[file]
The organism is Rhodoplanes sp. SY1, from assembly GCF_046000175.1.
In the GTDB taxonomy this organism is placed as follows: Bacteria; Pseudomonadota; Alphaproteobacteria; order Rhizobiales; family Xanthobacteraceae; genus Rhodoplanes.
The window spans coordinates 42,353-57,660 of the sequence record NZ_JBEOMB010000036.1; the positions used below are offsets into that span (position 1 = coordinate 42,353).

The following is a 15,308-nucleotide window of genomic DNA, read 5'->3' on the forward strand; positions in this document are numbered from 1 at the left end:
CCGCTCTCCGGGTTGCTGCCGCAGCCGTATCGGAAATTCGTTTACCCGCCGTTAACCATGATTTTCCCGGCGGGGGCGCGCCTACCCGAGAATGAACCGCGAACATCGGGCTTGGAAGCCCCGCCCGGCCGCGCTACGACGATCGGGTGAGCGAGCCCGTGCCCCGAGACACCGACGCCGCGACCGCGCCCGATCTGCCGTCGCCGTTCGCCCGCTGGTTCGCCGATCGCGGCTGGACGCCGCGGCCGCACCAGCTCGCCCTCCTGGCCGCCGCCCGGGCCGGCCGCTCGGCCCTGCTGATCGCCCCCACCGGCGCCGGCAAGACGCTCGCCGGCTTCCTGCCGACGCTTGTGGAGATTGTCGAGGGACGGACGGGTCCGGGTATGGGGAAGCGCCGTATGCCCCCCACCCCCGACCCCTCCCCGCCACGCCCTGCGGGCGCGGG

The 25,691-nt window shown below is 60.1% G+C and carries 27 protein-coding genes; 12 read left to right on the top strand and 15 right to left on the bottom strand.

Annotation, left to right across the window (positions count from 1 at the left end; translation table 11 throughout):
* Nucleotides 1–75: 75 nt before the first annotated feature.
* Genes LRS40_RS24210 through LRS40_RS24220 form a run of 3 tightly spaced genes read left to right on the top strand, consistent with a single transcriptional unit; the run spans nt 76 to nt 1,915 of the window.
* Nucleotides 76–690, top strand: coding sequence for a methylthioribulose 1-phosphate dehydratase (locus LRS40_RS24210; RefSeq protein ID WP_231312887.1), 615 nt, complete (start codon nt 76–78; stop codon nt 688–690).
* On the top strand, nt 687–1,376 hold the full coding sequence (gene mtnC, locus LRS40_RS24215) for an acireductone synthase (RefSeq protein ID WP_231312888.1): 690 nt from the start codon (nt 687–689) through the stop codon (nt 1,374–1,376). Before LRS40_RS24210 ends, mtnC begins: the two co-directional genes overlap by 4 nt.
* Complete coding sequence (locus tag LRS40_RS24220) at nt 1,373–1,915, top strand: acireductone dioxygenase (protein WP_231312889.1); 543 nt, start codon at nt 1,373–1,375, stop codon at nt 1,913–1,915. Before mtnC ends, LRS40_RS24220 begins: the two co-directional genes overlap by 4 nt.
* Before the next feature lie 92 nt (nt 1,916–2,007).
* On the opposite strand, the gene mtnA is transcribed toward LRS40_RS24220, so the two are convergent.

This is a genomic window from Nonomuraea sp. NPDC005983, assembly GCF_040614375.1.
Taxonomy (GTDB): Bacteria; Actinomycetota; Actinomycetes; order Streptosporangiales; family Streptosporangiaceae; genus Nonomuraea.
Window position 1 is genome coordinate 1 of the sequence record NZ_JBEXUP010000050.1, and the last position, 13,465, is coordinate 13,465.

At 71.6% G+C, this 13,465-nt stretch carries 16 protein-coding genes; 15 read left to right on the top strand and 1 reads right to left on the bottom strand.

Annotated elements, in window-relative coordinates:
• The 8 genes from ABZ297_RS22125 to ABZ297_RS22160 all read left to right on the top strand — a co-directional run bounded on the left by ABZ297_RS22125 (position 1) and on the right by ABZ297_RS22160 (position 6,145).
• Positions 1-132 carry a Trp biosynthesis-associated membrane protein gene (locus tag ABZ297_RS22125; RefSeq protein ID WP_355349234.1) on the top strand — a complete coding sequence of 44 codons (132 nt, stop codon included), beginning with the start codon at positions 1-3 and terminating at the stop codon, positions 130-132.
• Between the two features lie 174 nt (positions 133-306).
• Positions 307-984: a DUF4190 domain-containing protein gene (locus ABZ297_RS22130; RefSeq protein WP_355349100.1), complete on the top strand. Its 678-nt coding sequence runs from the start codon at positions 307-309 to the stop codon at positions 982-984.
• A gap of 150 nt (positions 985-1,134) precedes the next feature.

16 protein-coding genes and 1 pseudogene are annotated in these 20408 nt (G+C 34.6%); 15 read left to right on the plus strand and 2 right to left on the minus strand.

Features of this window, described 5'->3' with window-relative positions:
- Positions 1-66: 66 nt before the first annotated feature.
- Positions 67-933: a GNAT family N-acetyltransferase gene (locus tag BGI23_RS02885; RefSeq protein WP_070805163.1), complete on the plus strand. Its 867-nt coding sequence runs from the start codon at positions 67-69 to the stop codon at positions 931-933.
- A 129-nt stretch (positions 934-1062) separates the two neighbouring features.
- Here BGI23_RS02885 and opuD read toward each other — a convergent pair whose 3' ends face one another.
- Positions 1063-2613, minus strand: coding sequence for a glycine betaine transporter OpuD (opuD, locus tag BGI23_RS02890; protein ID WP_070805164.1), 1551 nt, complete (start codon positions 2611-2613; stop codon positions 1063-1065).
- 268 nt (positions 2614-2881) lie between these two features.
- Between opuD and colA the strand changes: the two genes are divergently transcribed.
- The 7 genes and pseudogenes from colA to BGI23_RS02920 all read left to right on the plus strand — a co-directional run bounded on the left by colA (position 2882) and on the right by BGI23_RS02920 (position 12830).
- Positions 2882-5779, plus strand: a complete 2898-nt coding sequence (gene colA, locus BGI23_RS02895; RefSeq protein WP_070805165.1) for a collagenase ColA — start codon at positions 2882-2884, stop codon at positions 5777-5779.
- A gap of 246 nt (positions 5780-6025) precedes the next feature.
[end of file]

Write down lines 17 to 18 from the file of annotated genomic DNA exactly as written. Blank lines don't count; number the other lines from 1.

Window position 1 is genome coordinate 1 of the sequence record NZ_JBEXUP010000050.1, and the last position, 13,465, is coordinate 13,465.

At 71.6% G+C, this 13,465-nt stretch carries 16 protein-coding genes; 15 read left to right on the top strand and 1 reads right to left on the bottom strand.